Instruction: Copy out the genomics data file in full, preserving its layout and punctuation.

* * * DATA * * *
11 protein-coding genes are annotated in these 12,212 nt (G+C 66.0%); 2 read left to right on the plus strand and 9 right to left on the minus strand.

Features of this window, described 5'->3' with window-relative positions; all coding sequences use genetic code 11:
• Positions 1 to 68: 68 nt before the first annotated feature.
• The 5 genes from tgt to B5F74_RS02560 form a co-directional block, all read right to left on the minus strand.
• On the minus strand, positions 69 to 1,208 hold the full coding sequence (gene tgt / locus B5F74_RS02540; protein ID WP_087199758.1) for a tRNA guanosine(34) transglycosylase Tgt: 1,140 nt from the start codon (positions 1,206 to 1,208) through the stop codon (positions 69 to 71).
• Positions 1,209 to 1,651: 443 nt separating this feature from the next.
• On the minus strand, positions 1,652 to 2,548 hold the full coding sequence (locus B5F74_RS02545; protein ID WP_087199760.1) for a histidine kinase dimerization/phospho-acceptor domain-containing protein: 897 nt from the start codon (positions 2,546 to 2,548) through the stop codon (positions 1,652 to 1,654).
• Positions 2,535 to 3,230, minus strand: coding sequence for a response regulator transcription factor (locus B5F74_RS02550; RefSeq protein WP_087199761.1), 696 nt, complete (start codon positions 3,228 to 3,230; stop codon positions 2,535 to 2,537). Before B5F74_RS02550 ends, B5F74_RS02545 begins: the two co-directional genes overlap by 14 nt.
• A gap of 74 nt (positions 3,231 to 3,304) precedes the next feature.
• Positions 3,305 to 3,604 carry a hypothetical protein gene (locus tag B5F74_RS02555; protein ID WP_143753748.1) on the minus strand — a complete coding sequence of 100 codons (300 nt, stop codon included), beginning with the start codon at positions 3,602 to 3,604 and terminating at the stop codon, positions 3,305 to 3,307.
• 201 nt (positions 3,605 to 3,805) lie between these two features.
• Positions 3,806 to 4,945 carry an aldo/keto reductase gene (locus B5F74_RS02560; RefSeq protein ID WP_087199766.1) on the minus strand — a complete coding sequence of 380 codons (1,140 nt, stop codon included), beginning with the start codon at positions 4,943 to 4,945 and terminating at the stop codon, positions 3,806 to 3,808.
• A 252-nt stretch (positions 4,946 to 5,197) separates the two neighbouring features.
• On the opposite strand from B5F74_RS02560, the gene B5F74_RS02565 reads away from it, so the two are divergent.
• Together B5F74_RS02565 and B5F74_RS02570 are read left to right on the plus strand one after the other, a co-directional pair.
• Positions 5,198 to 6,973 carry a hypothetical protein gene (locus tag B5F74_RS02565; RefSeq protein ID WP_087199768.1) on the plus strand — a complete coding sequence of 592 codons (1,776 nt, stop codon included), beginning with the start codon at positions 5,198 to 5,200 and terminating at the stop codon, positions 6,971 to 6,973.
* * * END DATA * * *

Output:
11 protein-coding genes are annotated in these 12,212 nt (G+C 66.0%); 2 read left to right on the plus strand and 9 right to left on the minus strand.

Features of this window, described 5'->3' with window-relative positions; all coding sequences use genetic code 11:
• Positions 1 to 68: 68 nt before the first annotated feature.
• The 5 genes from tgt to B5F74_RS02560 form a co-directional block, all read right to left on the minus strand.
• On the minus strand, positions 69 to 1,208 hold the full coding sequence (gene tgt / locus B5F74_RS02540; protein ID WP_087199758.1) for a tRNA guanosine(34) transglycosylase Tgt: 1,140 nt from the start codon (positions 1,206 to 1,208) through the stop codon (positions 69 to 71).
• Positions 1,209 to 1,651: 443 nt separating this feature from the next.
• On the minus strand, positions 1,652 to 2,548 hold the full coding sequence (locus B5F74_RS02545; protein ID WP_087199760.1) for a histidine kinase dimerization/phospho-acceptor domain-containing protein: 897 nt from the start codon (positions 2,546 to 2,548) through the stop codon (positions 1,652 to 1,654).
• Positions 2,535 to 3,230, minus strand: coding sequence for a response regulator transcription factor (locus B5F74_RS02550; RefSeq protein WP_087199761.1), 696 nt, complete (start codon positions 3,228 to 3,230; stop codon positions 2,535 to 2,537). Before B5F74_RS02550 ends, B5F74_RS02545 begins: the two co-directional genes overlap by 14 nt.
• A gap of 74 nt (positions 3,231 to 3,304) precedes the next feature.
• Positions 3,305 to 3,604 carry a hypothetical protein gene (locus tag B5F74_RS02555; protein ID WP_143753748.1) on the minus strand — a complete coding sequence of 100 codons (300 nt, stop codon included), beginning with the start codon at positions 3,602 to 3,604 and terminating at the stop codon, positions 3,305 to 3,307.
• 201 nt (positions 3,605 to 3,805) lie between these two features.
• Positions 3,806 to 4,945 carry an aldo/keto reductase gene (locus B5F74_RS02560; RefSeq protein ID WP_087199766.1) on the minus strand — a complete coding sequence of 380 codons (1,140 nt, stop codon included), beginning with the start codon at positions 4,943 to 4,945 and terminating at the stop codon, positions 3,806 to 3,808.
• A 252-nt stretch (positions 4,946 to 5,197) separates the two neighbouring features.
• On the opposite strand from B5F74_RS02560, the gene B5F74_RS02565 reads away from it, so the two are divergent.
• Together B5F74_RS02565 and B5F74_RS02570 are read left to right on the plus strand one after the other, a co-directional pair.
• Positions 5,198 to 6,973 carry a hypothetical protein gene (locus tag B5F74_RS02565; RefSeq protein ID WP_087199768.1) on the plus strand — a complete coding sequence of 592 codons (1,776 nt, stop codon included), beginning with the start codon at positions 5,198 to 5,200 and terminating at the stop codon, positions 6,971 to 6,973.